In the sixteenth chapter of Exodus, God gives manna to the Israelites who, upon seeing the frost-like substance covering the ground, ask “what is this?” (Ex. 16:15) This question, transliterated “man hu” becomes the name for this sustaining substance. Its very name is the question that gives rise to hermeneutics; it is the question that hermeneutics asks.
Odo Marquard has a pithy essay titled “The Question, To What Question is Hermeneutics the Answer?” in Farewell to Matters of Principle: Philosophical Studies. In this piece Marquard poses hermeneutics both as questioning and as the interpretive movement which attempts to answer questions. He offers several “questions” as the provocations of hermeneutics. These include 1) finitude 2) derivativeness and 3) transitoriness. Manna, a substance that turns the action of questioning into a noun (and a relationship), adroitly illuminates these hermeneutical provocations. For the sake of brevity, let me say that Marquard poses hermeneutics as the human attempt to deal with our contingency.
Manna has everything to do with contingency. It emphasizes our finitude: the Israelites receive it from the graciousness of God’s divine plenitude in their situation of lack, need, and hunger. It shows us our derivativeness: the Israelites might have liked to return to the fleshpots of their former masters where—ironically and retrospectively—they felt more in control of their lives than during their desert sojourn, but they had to interpret their existence as a nation based on what appeared within their horizon of experience. It emphasizes our transitoriness: the Israelites could gather up the manna only for one day (except before the Sabbath day), any surplus kept to the following day would become rotten and wormy. And such it the fate of interpretation: (meta)narratives that become so self-satisfied with their universality and Truth that they forget to renew themselves daily in their own context will become rotten and wormy.
Hermeneutics will always be an attempt to place ourselves in a bearable relationship to our own contingency. Manna, as a hermeneutic, shows us that our contingency is very real, it cannot be reduced or overcome, but our contingency exists in a dynamic relationship with God’s grace.
There is perhaps one more aspect of manna that commends it as a hermeneutic: it is placed in the ark of the covenant with the Law. The Law and the stuff of interpretation, placed “before the LORD in safekeeping for your descendants.” (Ex. 16:33) A constant sign unto the generations that as we remember that we have the presence of the LORD—as the Law, the Word, the Bread of Life –we must always ask, “man hu, what is this?”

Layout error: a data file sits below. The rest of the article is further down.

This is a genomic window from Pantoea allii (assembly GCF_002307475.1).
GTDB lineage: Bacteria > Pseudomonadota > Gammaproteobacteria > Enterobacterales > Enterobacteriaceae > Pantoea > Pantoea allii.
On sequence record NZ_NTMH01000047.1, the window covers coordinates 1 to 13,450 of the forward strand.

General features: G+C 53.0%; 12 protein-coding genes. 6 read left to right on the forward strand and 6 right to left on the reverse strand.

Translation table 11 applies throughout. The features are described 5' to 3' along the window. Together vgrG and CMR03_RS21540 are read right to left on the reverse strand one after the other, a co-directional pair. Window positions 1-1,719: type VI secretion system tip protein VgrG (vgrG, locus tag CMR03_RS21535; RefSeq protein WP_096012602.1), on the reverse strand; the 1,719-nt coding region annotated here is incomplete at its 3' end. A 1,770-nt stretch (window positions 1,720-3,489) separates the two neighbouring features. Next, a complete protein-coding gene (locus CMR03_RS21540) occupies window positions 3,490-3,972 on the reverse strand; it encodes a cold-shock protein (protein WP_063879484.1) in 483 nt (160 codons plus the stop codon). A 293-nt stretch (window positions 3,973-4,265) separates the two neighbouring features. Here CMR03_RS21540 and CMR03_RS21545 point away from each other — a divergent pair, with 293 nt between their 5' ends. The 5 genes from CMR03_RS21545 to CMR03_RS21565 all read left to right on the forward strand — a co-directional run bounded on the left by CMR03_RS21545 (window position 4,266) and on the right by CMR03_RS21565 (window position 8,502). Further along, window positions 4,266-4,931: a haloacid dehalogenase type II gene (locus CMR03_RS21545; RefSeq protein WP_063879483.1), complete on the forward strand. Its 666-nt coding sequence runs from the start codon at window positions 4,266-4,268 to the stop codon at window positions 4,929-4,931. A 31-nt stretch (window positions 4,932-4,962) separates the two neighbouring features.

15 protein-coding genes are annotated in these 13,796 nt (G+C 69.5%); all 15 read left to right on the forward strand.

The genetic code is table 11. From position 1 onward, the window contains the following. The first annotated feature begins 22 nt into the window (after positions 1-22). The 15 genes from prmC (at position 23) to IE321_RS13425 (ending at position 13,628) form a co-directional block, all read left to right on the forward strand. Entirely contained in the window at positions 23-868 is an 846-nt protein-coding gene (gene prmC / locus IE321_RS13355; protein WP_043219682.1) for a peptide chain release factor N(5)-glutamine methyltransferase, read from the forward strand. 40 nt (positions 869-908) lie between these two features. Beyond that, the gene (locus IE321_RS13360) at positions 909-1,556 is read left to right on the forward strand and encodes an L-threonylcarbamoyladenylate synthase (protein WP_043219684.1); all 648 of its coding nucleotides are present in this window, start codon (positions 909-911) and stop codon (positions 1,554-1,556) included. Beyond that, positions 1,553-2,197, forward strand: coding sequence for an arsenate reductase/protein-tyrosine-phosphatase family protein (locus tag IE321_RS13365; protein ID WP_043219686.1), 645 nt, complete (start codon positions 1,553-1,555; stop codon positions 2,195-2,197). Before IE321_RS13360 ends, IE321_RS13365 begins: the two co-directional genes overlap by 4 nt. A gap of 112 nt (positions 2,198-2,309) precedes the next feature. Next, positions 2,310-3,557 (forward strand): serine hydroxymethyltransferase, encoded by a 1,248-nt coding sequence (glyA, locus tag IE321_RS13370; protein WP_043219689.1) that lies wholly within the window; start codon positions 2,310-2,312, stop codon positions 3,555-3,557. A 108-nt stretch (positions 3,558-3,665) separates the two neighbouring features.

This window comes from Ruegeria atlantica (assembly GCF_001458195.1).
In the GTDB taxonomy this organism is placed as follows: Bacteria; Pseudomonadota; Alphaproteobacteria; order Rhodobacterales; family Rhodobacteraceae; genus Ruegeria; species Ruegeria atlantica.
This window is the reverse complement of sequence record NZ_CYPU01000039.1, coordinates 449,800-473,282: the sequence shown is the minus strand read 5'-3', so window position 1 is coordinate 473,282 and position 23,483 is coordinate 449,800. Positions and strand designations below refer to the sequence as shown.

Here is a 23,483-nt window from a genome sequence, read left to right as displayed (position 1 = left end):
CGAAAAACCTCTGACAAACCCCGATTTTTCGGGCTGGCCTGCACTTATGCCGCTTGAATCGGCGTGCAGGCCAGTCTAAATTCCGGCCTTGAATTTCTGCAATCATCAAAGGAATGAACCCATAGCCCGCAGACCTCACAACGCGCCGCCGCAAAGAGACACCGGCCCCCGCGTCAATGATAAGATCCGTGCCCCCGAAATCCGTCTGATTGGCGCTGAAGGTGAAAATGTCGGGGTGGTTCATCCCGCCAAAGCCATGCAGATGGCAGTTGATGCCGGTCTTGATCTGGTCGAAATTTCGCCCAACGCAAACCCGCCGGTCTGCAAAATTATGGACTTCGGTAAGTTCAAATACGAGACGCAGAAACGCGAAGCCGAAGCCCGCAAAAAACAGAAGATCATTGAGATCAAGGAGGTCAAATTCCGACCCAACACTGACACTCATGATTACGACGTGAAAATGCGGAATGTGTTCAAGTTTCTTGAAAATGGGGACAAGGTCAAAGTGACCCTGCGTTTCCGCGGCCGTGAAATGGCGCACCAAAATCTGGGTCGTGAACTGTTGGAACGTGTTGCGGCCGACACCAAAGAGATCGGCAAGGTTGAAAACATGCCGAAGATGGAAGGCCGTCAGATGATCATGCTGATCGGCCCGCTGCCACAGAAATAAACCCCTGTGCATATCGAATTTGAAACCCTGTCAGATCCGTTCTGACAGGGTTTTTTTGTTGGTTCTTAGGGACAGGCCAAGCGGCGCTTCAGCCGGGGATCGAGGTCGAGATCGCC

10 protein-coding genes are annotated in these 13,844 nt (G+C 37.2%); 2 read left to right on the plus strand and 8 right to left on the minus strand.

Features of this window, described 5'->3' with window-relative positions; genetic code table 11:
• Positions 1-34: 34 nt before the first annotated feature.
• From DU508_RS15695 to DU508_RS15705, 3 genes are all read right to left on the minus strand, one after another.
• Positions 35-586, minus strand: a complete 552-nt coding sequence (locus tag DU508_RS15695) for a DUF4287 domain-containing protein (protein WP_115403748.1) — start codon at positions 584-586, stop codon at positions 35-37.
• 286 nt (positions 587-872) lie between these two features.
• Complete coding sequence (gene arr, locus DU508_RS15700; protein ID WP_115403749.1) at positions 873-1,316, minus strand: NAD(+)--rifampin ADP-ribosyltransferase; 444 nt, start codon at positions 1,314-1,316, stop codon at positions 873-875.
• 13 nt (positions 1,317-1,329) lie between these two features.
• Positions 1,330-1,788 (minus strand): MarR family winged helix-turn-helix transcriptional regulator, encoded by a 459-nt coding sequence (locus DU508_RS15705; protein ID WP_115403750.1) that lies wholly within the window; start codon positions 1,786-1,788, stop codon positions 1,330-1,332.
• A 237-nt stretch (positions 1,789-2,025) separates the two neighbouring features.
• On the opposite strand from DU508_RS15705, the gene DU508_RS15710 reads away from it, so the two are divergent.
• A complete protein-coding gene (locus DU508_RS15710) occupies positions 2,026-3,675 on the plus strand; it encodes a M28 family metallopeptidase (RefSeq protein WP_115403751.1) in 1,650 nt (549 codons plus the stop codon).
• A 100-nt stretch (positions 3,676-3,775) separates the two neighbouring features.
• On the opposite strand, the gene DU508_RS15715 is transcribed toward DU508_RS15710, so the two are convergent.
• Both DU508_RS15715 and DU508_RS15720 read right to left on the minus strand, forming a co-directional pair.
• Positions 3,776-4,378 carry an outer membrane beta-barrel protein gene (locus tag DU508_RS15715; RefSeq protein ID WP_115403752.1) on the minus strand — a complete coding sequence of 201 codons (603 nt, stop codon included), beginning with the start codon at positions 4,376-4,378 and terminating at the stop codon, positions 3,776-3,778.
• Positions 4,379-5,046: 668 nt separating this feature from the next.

What sort of bread is the Eucharist? This is the kind of question we are discouraged from asking by an over emphasis on the “accidental” character of the Eucharistic species. But I often find that when I lose my way in Eucharistic wondering and wandering I find my way back through the material elements, not the philosophical distinctions (trails of breadcrumbs I’ve been leaving since I was a boy, some leading to my grandmother’s kitchen, some to the altar…) So when I hear the dry popping sound of the fraction rite I raise my eyebrows over closed eyes and I suspect that someone is foisting a counterfeit bread.
(I must say that I am thinking of the general ritual practice of Roman Catholics in the United States and I leave out of my consideration the more ancient and more tasty custom of using leavened bread as practiced, for example, by our Orthodox brothers and sisters. Further, the Catholic use of the unleavened loaf has good theological legs; it just doesn’t have to be so bad.)
I will resist here, the temptation to make a purely gastronomical point rather than a theological one but I must insist that, when it comes to bread, the two are connected. Despite the best efforts of liturgical rubricians, sacramental bread cannot be separated from daily bread. No matter how quotidian a meager loaf in Christian hands appears, it cannot be extricated from a history of effects that ties it back to John 6. The Lord’s prayer reminds us that “daily” bread is epiousios and even these morsels are saturated with meaning. So what is the result of offering the ritual bread of Eucharistic celebration which is so far removed from, well, actual bread?
The result is that we are counterfeiting our symbols. Symbols are supposed to “throw-together” things that are not, on the surface, alike. Bread is polyvalent, and its entire semantic range is meant to be thrown together with the body of Christ. This is not the case. The host is a victim of a serious reduction: the breadliness of bread is legislated down to a bare minimum. I’m loath to point this out, but here’s the liturgical principle: the more rarified, the more sacred; the more dissimilar something is to everyday objects the more suited it is to liturgical use. Liturgical norms titrate these counterfeits, certify them as authentic, and mandate them (guarding against coeliacs and cultures without wheat). The real danger of the counterfeit is that it gives us a lesser value of bread. It rends bread from its totality of involvements.
Cash. Cash stands in the place of value and obligation. Am I against the market economy? Not completely. What I am against is the cash value of the Eucharist, not in dollars and cents, but as the currency of Sunday obligation. The Eucharist becomes the receipt of an obligation fulfilled and the pre-packaged, not-for-resale, single serving of a spiritual product that my hour’s time purchases. Am I exaggerating? God, I hope so. But when we no longer realize the ethical imperative of the Eucharist which forms us as a community and calls us to action, the Eucharist becomes transactional. If it is food at all, it is fast food at best.
Posted by Noel Terranova